Monday, August 27, 2007


And though you'll never hear it from MSM accounts, the blogosphere was incredibly important in exposing this hack.

Congratulations to Josh and the gang at TPM.

Wednesday, July 25, 2007

House alleges administration crimes

Yesterday the House Judiciary Committee released a report alleging that WH and DoJ officials engaged in illegal activity in its firings of the Gonzales 8 US attorneys.

From the Washington Post:

The report says that Congress's seven-month investigation into the firings raises "serious concerns" that senior White House and Justice Department aides involved in the removal of nine U.S. attorneys last year may have obstructed justice and violated federal statutes that protect civil service employees, prohibit political retaliation against government officials and cover presidential records.

The key importance of this report, which the article fails to point out I might add, is that a presidential "executive privilege" claim is much weaker in the face of an actual criminal investigation.

Should this go to the courts the administration will now be much harder pressed to show why their blanket claim of that privilege is valid.

Wednesday, July 04, 2007

The unanimous Declaration of the thirteen united States of America

When in the Course of human events it becomes necessary for one people to dissolve the political bands which have connected them with another and to assume among the powers of the earth, the separate and equal station to which the Laws of Nature and of Nature's God entitle them, a decent respect to the opinions of mankind requires that they should declare the causes which impel them to the separation.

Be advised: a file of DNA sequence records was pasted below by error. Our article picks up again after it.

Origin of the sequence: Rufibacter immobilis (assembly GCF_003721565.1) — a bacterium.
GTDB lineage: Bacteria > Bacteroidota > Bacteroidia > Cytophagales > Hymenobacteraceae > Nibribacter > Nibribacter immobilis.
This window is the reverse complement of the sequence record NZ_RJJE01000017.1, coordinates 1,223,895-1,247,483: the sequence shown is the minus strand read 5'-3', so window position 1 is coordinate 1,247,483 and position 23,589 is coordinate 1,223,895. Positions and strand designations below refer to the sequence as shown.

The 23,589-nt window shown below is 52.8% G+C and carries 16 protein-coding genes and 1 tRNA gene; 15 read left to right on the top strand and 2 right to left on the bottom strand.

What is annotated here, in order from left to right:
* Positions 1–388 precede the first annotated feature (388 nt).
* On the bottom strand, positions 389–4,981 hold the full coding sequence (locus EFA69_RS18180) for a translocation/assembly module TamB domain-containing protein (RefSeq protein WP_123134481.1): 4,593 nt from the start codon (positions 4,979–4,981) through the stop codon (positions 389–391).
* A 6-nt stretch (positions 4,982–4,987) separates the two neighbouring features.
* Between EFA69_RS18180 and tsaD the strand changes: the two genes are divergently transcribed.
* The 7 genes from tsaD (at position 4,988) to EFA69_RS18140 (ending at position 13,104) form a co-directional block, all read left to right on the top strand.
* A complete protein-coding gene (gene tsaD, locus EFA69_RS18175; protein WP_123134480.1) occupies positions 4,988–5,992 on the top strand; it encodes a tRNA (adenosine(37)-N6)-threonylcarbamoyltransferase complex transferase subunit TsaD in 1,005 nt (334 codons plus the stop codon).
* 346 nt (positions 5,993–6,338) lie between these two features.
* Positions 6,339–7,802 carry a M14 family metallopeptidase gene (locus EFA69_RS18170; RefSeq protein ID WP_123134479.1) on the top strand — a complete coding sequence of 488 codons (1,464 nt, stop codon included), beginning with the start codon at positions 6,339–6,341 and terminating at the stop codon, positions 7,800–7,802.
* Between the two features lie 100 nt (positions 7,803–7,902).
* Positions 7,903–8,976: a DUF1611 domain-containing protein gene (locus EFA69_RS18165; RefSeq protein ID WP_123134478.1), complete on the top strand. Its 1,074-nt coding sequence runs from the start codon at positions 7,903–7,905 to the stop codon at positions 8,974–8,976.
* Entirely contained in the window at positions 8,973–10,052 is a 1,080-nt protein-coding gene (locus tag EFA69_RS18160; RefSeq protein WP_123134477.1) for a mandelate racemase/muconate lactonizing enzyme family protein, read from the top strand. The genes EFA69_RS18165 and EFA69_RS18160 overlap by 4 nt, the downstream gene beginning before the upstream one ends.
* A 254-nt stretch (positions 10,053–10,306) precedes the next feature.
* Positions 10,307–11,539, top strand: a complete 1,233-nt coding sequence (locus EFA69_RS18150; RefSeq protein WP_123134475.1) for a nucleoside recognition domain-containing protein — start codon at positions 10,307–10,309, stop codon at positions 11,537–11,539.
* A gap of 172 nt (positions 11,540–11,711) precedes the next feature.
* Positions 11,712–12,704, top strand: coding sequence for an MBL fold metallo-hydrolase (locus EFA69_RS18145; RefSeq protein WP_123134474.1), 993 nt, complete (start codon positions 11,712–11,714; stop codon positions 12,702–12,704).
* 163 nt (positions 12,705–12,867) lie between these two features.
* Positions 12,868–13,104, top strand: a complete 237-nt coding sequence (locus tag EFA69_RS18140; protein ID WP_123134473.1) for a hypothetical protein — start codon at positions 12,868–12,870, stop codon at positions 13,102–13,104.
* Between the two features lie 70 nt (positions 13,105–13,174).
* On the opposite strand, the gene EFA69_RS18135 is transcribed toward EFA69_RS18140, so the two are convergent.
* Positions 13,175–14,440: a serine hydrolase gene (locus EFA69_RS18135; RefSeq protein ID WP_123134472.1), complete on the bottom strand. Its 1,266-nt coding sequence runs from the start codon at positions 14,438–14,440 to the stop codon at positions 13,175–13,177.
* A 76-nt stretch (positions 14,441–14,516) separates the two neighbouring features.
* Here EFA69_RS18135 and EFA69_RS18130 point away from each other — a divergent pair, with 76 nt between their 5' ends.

We hold these truths to be self-evident, that all men are created equal, that they are endowed by their Creator with certain unalienable Rights, that among these are Life, Liberty and the pursuit of Happiness. — That to secure these rights, Governments are instituted among Men, deriving their just powers from the consent of the governed, — That whenever any Form of Government becomes destructive of these ends, it is the Right of the People to alter or to abolish it, and to institute new Government, laying its foundation on such principles and organizing its powers in such form, as to them shall seem most likely to effect their Safety and Happiness. Prudence, indeed, will dictate that Governments long established should not be changed for light and transient causes; and accordingly all experience hath shewn that mankind are more disposed to suffer, while evils are sufferable than to right themselves by abolishing the forms to which they are accustomed. But when a long train of abuses and usurpations, pursuing invariably the same Object evinces a design to reduce them under absolute Despotism, it is their right, it is their duty, to throw off such Government, and to provide new Guards for their future security. — Such has been the patient sufferance of these Colonies; and such is now the necessity which constrains them to alter their former Systems of Government. The history of the present King of Great Britain is a history of repeated injuries and usurpations, all having in direct object the establishment of an absolute Tyranny over these States. To prove this, let Facts be submitted to a candid world.

He has refused his Assent to Laws, the most wholesome and necessary for the public good.

He has forbidden his Governors to pass Laws of immediate and pressing importance, unless suspended in their operation till his Assent should be obtained; and when so suspended, he has utterly neglected to attend to them.

He has refused to pass other Laws for the accommodation of large districts of people, unless those people would relinquish the right of Representation in the Legislature, a right inestimable to them and formidable to tyrants only.